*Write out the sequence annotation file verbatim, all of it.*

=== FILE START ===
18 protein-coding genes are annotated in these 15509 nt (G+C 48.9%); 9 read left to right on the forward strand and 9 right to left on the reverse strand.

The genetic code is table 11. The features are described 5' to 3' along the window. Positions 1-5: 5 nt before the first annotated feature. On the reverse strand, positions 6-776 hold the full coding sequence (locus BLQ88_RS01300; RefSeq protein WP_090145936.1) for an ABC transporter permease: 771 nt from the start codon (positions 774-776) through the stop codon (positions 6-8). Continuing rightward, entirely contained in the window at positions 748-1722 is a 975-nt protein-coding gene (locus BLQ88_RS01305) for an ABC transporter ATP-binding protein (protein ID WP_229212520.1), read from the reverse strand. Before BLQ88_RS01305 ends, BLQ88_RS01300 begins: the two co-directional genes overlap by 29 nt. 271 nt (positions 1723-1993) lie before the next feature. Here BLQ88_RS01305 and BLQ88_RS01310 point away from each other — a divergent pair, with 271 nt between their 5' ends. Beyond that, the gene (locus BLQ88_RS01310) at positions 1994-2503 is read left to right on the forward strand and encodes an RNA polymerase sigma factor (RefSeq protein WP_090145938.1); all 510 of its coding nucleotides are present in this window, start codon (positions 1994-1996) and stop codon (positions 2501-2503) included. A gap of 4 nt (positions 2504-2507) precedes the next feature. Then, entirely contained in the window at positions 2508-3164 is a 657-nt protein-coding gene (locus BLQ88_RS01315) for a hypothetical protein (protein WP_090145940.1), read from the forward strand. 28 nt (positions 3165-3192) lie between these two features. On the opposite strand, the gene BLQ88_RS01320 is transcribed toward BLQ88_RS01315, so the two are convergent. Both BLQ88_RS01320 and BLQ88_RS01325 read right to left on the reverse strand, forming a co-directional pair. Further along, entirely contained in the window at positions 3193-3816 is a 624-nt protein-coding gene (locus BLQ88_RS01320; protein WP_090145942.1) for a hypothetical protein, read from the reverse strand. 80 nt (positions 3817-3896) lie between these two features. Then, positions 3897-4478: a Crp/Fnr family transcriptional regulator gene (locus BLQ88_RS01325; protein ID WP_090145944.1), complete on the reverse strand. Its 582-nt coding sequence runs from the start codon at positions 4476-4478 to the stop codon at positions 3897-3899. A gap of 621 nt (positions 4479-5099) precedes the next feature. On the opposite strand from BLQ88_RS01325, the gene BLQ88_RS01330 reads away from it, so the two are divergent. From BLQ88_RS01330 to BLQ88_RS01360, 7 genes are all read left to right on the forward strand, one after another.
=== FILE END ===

18 protein-coding genes are annotated in these 15509 nt (G+C 48.9%); 9 read left to right on the forward strand and 9 right to left on the reverse strand.

The genetic code is table 11. The features are described 5' to 3' along the window. Positions 1-5: 5 nt before the first annotated feature. On the reverse strand, positions 6-776 hold the full coding sequence (locus BLQ88_RS01300; RefSeq protein WP_090145936.1) for an ABC transporter permease: 771 nt from the start codon (positions 774-776) through the stop codon (positions 6-8). Continuing rightward, entirely contained in the window at positions 748-1722 is a 975-nt protein-coding gene (locus BLQ88_RS01305) for an ABC transporter ATP-binding protein (protein ID WP_229212520.1), read from the reverse strand. Before BLQ88_RS01305 ends, BLQ88_RS01300 begins: the two co-directional genes overlap by 29 nt. 271 nt (positions 1723-1993) lie before the next feature. Here BLQ88_RS01305 and BLQ88_RS01310 point away from each other — a divergent pair, with 271 nt between their 5' ends. Beyond that, the gene (locus BLQ88_RS01310) at positions 1994-2503 is read left to right on the forward strand and encodes an RNA polymerase sigma factor (RefSeq protein WP_090145938.1); all 510 of its coding nucleotides are present in this window, start codon (positions 1994-1996) and stop codon (positions 2501-2503) included. A gap of 4 nt (positions 2504-2507) precedes the next feature. Then, entirely contained in the window at positions 2508-3164 is a 657-nt protein-coding gene (locus BLQ88_RS01315) for a hypothetical protein (protein WP_090145940.1), read from the forward strand. 28 nt (positions 3165-3192) lie between these two features. On the opposite strand, the gene BLQ88_RS01320 is transcribed toward BLQ88_RS01315, so the two are convergent. Both BLQ88_RS01320 and BLQ88_RS01325 read right to left on the reverse strand, forming a co-directional pair. Further along, entirely contained in the window at positions 3193-3816 is a 624-nt protein-coding gene (locus BLQ88_RS01320; protein WP_090145942.1) for a hypothetical protein, read from the reverse strand. 80 nt (positions 3817-3896) lie between these two features. Then, positions 3897-4478: a Crp/Fnr family transcriptional regulator gene (locus BLQ88_RS01325; protein ID WP_090145944.1), complete on the reverse strand. Its 582-nt coding sequence runs from the start codon at positions 4476-4478 to the stop codon at positions 3897-3899. A gap of 621 nt (positions 4479-5099) precedes the next feature. On the opposite strand from BLQ88_RS01325, the gene BLQ88_RS01330 reads away from it, so the two are divergent. From BLQ88_RS01330 to BLQ88_RS01360, 7 genes are all read left to right on the forward strand, one after another.